Points for approach to discussion:
Each city of Kerala is unique and distinct from the other. A Kochi cannot be compared with a Thrissur . Every city will have to have its own unique strategy based on its physical location, its closeness to a river, its hydro-geological setting, its density of population, its rainfall and pattern, its socio-economic context etc . Hence each city should be encouraged to develop its own water and waste-water development plan.
However a broader generic approach could consider the following in the development of its water masterplan.
Kerala has the single largest density of open wells for any place on earth. Groundwater, aquifers and wells should be at the heart of any urban water management strategy.
Buildings should be located without disturbing aquifers and their storage capacity. No basements, double basements should be allowed anywhere.
All plots and buildings must be mandated to have at least one open well and recharge the same with rainwater
Kerala has the largest amount of rainfall for any state in India and should make best use of rainwater
All buildings must harvest rainwater to full potential and in a combination of storage and recharge make first use of rainwater for consumption. Second charge must be on shallow aquifers through wells and only then must water from greater distances be considered
The biggest challenge for urbanization is the sanitation challenge in Kerala
Thanks to a culture of good sanitation but a lack of development of technologies Kerala has the single largest density of septic tanks for any state in India. This coupled with the dependence on shallow aquifers means that the open wells are always under threat of contamination. All large buildings must therefore be mandated to have Waste-Water treatment plants and the treated waste-water must be of sufficient quality to be reused for non-potable purpose within the building.
No pollution of groundwater or rivers should be allowed from domestic waste-water. Further sludge management centres need to be opened where the solid waste from septic tanks can be safely composted and reused as fertilizer.
Green plumbing code
The Indian Plumbing Association has developed the green plumbing code and this has been accepted by the government of India. This code ensure efficient use of all devices such as taps, showers and flushes, the use of pipes and appurtenances which are green and eco-friendly , the use of dual plumbing systems , one for treated waste-water and one for fresh water etc. This should be quickly adopted and mandated for the state.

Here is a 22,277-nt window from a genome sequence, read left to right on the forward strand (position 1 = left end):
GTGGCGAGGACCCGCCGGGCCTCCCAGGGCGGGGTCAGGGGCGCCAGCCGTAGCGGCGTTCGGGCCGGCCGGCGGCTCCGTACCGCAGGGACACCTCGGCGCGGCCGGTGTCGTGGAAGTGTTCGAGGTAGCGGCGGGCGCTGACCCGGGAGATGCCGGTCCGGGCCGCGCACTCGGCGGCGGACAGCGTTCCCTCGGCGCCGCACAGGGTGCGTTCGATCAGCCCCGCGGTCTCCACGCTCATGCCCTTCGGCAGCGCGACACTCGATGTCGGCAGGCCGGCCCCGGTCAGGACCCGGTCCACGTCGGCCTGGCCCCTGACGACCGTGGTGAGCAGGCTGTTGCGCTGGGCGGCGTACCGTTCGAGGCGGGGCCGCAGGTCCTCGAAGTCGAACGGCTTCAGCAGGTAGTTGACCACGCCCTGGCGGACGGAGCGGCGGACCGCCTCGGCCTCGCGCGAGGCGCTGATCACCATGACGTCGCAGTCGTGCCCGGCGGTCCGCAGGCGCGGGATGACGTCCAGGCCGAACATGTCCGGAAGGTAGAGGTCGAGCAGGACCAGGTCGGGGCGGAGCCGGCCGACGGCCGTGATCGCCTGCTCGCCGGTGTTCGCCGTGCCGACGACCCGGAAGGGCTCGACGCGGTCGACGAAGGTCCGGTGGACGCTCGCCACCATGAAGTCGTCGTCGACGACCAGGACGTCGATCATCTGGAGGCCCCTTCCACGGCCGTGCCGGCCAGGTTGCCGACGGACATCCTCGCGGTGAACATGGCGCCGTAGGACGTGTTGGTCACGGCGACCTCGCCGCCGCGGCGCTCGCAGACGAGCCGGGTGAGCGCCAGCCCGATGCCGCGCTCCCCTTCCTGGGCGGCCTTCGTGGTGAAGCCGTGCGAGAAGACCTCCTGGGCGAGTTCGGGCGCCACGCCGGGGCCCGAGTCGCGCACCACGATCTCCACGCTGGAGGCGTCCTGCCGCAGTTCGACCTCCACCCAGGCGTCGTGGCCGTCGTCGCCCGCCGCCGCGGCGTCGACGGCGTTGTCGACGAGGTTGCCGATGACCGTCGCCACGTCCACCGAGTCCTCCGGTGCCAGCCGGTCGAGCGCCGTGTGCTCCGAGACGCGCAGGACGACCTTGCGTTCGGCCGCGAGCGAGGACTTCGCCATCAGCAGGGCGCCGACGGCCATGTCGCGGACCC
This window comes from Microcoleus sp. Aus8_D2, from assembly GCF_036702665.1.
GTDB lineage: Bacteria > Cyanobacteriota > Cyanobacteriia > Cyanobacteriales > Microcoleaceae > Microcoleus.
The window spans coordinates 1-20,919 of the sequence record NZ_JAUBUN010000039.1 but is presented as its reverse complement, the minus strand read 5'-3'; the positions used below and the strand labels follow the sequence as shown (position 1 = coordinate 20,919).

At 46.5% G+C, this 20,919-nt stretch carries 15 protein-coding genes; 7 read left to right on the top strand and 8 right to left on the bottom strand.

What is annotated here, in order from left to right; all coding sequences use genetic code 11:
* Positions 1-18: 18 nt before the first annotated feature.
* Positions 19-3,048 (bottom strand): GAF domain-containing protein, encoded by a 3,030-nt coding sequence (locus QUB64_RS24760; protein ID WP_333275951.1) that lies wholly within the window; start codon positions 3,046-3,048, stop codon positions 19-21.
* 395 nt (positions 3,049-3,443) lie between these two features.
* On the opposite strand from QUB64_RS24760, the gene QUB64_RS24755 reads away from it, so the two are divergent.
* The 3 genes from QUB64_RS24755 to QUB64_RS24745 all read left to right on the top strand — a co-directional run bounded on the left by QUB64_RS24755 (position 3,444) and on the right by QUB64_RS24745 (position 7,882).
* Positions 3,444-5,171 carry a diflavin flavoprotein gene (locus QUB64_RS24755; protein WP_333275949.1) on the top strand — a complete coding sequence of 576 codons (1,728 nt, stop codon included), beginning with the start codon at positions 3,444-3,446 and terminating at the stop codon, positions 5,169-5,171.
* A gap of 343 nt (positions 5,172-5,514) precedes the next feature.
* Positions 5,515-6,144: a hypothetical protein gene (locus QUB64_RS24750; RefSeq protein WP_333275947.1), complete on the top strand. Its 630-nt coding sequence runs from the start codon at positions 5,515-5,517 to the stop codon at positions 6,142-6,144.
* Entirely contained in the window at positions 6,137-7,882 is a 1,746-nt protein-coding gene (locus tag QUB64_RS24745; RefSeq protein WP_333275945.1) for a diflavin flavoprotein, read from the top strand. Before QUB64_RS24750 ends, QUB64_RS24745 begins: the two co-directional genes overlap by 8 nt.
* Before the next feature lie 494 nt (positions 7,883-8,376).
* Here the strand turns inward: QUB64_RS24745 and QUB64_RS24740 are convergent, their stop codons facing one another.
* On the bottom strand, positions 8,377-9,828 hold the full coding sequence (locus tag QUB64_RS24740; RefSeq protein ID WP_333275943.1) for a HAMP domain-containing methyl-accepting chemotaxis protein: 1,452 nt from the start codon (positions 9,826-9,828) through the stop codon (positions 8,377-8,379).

Metering of each flat, volumetric pricing capturing both the social and economic costs of water, monitoring and measuring groundwater extraction are all steps that can easily be taken.
A water and waste-water literacy centre
In Bangalore a rainwater harvesting theme park has been established. This provides the citizens of Bangalore with a place where they can see for themselves the technological choices available vis-à-vis rainwater harvesting. Here they can also get a free design for rainwater harvesting from trained engineers. They also get a reference to trained plumbers to get the works executed.
Kerala can consider setting up a water and waste-water literacy unit, perhaps attached to the NirmithiKendras, for each city operated by CWRDM. Thereby providing assistance to citizens to get a good design for water and sanitation for their homes. Plumbers can also be trained to develop and offer their skill to citizens.
River basin institutions
Kerala has some of the highest number of rivers for any state, with 44 rivers, though of short lengths yet they carry copious amounts of rainwater and are under threat from many sources. One of them is sand mining which comes essentially the need for sand for buildings in urban areas. The second Is from pollution where waste-water is led into the streams and rivers untreated.
By creating a river basin institution for each of Kerala’srivers, it will be possible to model the impact of development on each of them and understand the pressures that are coming on them. With understanding can come appropriate action to the concerned local authorities to help mitigate and overcome problems? Creating a participatory river basin institution for each river would be a good step to manage rivers and water for the requirement of all.
S.Vishwanath, partner Excelkerala, email@example.com